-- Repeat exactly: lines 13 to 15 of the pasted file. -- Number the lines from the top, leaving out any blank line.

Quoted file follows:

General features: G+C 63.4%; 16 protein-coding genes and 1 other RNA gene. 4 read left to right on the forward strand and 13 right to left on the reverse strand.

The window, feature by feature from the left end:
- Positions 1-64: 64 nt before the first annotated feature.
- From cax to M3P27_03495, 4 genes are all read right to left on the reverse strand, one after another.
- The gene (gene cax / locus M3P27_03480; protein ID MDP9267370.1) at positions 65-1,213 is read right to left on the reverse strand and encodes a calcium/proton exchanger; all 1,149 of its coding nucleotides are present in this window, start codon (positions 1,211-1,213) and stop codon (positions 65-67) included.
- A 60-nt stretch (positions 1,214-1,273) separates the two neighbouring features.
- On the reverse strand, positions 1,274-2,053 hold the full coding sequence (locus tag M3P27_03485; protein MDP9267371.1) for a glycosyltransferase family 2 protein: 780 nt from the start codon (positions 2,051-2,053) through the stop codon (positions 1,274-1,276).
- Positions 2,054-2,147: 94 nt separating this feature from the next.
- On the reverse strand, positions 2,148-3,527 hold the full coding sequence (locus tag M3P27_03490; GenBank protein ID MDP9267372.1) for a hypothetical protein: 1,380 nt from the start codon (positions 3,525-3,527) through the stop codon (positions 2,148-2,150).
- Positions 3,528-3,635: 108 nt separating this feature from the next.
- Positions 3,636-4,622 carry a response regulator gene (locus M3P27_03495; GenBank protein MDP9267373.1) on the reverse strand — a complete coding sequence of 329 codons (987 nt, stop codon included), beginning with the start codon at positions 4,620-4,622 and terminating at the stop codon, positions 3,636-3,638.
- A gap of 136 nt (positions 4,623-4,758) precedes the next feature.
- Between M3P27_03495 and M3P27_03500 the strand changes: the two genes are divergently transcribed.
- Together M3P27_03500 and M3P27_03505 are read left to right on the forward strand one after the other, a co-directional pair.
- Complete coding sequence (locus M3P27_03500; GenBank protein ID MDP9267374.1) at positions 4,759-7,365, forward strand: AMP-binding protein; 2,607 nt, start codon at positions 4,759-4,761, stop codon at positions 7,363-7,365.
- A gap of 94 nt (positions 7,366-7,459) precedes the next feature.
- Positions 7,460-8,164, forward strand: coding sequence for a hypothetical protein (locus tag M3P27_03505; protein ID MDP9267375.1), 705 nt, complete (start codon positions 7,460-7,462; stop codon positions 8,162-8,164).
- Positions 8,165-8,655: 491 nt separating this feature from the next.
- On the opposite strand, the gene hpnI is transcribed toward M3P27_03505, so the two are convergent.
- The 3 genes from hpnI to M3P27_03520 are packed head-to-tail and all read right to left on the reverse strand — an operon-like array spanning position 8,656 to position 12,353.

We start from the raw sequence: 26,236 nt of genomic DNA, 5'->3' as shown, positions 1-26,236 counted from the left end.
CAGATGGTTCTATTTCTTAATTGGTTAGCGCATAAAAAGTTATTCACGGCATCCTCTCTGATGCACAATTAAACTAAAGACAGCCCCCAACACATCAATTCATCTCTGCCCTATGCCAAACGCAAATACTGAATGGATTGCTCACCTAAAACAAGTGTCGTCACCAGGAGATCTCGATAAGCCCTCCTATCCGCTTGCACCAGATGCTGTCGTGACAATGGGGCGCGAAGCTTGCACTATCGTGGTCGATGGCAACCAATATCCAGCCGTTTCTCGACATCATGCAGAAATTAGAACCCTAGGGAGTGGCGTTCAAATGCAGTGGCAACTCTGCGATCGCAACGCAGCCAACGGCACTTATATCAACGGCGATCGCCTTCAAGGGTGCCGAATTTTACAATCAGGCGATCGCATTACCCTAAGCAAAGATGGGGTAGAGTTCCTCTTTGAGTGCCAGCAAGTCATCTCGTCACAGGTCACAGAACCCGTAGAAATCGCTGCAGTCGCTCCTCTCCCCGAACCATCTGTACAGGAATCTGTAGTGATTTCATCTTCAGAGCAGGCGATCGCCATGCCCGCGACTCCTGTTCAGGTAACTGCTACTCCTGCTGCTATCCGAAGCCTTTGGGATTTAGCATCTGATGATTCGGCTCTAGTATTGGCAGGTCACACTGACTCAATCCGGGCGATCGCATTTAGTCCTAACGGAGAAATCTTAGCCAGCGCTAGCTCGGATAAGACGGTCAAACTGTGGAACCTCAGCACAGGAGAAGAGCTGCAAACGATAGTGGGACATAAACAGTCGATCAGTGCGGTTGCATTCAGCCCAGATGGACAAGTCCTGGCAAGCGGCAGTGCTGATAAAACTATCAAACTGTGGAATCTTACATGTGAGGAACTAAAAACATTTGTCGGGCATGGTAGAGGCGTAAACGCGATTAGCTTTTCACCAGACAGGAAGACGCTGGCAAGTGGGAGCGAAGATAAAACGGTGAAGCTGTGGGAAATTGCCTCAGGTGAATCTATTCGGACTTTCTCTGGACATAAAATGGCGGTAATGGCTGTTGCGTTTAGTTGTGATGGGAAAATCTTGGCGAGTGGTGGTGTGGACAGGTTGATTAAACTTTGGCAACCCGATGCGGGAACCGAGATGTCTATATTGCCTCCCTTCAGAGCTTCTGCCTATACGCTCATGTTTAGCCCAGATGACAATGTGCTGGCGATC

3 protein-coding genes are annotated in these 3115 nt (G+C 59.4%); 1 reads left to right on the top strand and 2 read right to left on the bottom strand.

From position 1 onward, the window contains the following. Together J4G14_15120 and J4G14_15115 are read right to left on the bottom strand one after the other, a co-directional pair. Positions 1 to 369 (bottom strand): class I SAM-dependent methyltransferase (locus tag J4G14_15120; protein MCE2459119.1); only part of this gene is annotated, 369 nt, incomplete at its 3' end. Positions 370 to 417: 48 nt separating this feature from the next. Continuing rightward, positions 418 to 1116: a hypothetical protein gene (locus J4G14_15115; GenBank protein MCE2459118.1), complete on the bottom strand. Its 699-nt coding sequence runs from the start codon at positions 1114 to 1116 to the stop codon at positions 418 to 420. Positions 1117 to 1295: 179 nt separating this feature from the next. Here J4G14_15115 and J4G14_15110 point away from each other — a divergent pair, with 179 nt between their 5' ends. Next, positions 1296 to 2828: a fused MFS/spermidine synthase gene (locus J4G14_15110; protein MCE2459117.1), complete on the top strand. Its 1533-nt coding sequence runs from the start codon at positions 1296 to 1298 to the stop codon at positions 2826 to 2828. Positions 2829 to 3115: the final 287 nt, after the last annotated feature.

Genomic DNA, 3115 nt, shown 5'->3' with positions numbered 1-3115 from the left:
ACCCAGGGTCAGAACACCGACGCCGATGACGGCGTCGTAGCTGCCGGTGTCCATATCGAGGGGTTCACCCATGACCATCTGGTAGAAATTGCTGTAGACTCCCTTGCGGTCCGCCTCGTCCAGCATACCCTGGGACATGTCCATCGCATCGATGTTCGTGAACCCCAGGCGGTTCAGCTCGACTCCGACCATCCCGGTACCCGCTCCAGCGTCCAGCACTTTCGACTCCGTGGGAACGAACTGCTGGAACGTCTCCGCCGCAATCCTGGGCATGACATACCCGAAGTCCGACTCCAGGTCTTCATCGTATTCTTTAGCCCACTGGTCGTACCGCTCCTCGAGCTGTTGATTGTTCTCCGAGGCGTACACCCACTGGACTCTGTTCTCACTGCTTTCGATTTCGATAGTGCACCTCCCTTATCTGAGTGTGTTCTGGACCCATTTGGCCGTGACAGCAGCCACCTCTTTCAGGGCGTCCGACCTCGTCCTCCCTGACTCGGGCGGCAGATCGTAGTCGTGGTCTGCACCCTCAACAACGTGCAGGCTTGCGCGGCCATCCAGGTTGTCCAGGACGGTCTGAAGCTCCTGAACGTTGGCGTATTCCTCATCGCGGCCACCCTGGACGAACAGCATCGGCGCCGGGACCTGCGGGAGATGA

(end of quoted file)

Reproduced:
- Between M3P27_03495 and M3P27_03500 the strand changes: the two genes are divergently transcribed.
- Together M3P27_03500 and M3P27_03505 are read left to right on the forward strand one after the other, a co-directional pair.
- Complete coding sequence (locus M3P27_03500; GenBank protein ID MDP9267374.1) at positions 4,759-7,365, forward strand: AMP-binding protein; 2,607 nt, start codon at positions 4,759-4,761, stop codon at positions 7,363-7,365.